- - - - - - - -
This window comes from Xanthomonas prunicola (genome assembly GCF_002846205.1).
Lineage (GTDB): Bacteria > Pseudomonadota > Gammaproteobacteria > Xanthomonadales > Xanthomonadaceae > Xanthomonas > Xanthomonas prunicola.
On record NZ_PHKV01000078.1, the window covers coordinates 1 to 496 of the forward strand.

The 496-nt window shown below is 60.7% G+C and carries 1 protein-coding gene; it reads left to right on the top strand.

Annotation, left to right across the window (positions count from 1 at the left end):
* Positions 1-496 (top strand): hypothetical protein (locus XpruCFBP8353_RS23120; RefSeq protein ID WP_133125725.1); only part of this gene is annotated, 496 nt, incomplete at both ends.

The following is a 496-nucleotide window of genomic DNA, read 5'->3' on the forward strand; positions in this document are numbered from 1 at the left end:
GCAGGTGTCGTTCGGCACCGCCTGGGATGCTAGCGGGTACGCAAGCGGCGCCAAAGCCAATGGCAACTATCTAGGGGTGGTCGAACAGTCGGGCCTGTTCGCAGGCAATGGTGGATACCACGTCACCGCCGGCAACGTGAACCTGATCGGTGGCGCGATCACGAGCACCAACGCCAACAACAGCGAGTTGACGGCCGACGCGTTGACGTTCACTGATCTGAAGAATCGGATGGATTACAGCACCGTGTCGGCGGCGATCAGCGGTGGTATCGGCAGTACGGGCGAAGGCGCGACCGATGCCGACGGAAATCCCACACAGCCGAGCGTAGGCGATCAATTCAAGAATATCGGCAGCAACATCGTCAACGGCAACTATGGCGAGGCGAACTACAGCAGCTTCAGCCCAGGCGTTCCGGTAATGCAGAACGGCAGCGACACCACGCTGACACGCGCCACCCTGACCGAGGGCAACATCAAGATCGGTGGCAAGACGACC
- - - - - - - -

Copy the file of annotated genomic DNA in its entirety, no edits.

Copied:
This window comes from Xanthomonas prunicola (genome assembly GCF_002846205.1).
Lineage (GTDB): Bacteria > Pseudomonadota > Gammaproteobacteria > Xanthomonadales > Xanthomonadaceae > Xanthomonas > Xanthomonas prunicola.
On record NZ_PHKV01000078.1, the window covers coordinates 1 to 496 of the forward strand.

The 496-nt window shown below is 60.7% G+C and carries 1 protein-coding gene; it reads left to right on the top strand.

Annotation, left to right across the window (positions count from 1 at the left end):
* Positions 1-496 (top strand): hypothetical protein (locus XpruCFBP8353_RS23120; RefSeq protein ID WP_133125725.1); only part of this gene is annotated, 496 nt, incomplete at both ends.

The following is a 496-nucleotide window of genomic DNA, read 5'->3' on the forward strand; positions in this document are numbered from 1 at the left end:
GCAGGTGTCGTTCGGCACCGCCTGGGATGCTAGCGGGTACGCAAGCGGCGCCAAAGCCAATGGCAACTATCTAGGGGTGGTCGAACAGTCGGGCCTGTTCGCAGGCAATGGTGGATACCACGTCACCGCCGGCAACGTGAACCTGATCGGTGGCGCGATCACGAGCACCAACGCCAACAACAGCGAGTTGACGGCCGACGCGTTGACGTTCACTGATCTGAAGAATCGGATGGATTACAGCACCGTGTCGGCGGCGATCAGCGGTGGTATCGGCAGTACGGGCGAAGGCGCGACCGATGCCGACGGAAATCCCACACAGCCGAGCGTAGGCGATCAATTCAAGAATATCGGCAGCAACATCGTCAACGGCAACTATGGCGAGGCGAACTACAGCAGCTTCAGCCCAGGCGTTCCGGTAATGCAGAACGGCAGCGACACCACGCTGACACGCGCCACCCTGACCGAGGGCAACATCAAGATCGGTGGCAAGACGACC